cover image The Fast: The History, Science, Philosophy, and Promise of Doing Without

The Fast: The History, Science, Philosophy, and Promise of Doing Without

John Oakes. Avid Reader, $30 (320p) ISBN 978-1-66801-741-8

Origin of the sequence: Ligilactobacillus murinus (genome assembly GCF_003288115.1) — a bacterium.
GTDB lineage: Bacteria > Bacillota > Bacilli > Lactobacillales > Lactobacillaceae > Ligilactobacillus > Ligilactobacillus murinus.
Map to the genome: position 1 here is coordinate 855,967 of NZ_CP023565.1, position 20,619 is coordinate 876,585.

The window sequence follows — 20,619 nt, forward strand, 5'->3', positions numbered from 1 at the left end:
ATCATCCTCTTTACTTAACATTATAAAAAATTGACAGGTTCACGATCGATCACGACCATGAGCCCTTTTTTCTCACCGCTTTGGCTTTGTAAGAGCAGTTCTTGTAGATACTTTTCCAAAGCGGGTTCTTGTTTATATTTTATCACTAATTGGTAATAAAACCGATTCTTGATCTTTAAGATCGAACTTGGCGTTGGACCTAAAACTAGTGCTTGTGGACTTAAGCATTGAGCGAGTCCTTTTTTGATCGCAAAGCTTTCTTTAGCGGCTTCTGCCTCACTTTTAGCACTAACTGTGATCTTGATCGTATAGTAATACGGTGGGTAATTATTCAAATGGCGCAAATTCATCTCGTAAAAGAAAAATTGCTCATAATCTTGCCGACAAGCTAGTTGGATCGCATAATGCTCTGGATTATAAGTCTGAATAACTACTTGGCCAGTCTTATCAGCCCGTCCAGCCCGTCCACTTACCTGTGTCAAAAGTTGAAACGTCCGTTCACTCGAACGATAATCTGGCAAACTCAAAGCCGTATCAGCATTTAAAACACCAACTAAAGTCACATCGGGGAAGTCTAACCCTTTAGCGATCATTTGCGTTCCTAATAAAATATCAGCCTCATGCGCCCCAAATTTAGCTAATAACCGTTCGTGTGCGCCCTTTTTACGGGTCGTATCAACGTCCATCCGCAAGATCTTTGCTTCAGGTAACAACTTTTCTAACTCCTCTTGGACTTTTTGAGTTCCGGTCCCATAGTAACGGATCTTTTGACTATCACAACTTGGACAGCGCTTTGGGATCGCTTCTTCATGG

This thought-provoking debut from OR Books cofounder Oakes weaves meditations on fasting into an account of his successful attempt to go a week without food. He reports undertaking the fast as a kind of “personal exorcism,” realizing by the end that “I eat out of habit” and “routine can be the enemy of rationality and control.” Explaining how the body responds to fasting, he notes that the stomach generates the hormone ghrelin to stimulate hunger, but gives up after three days without food, at which point the body draws on “excess glucose stored in the muscles and liver” to create energy. Oakes presents an impressive cultural and historical survey of fasting, touching on its role as a form of nonviolent resistance to British rule in India and Ireland; its ritual use in the Abrahamic religions, Buddhism, and Hinduism; and its use as a dubious cure-all, originating in a 1558 self-help book by Venetian nobleman Luigi Cornaro. Oakes’s nuanced take on fasting also considers its dangers; he suggests that while temporarily abstaining can provide an antidote to capitalism’s imperative to consume, the compulsion to permanently eradicate bodily desires can lapse into anorexia, which he describes as a biological disorder “related to but distinct from” fasting. Broad in scope and rich in insight, this provides plenty to ponder. Photos. Agent: Paul Bresnick, Bresnick Weil Literary. (Feb.)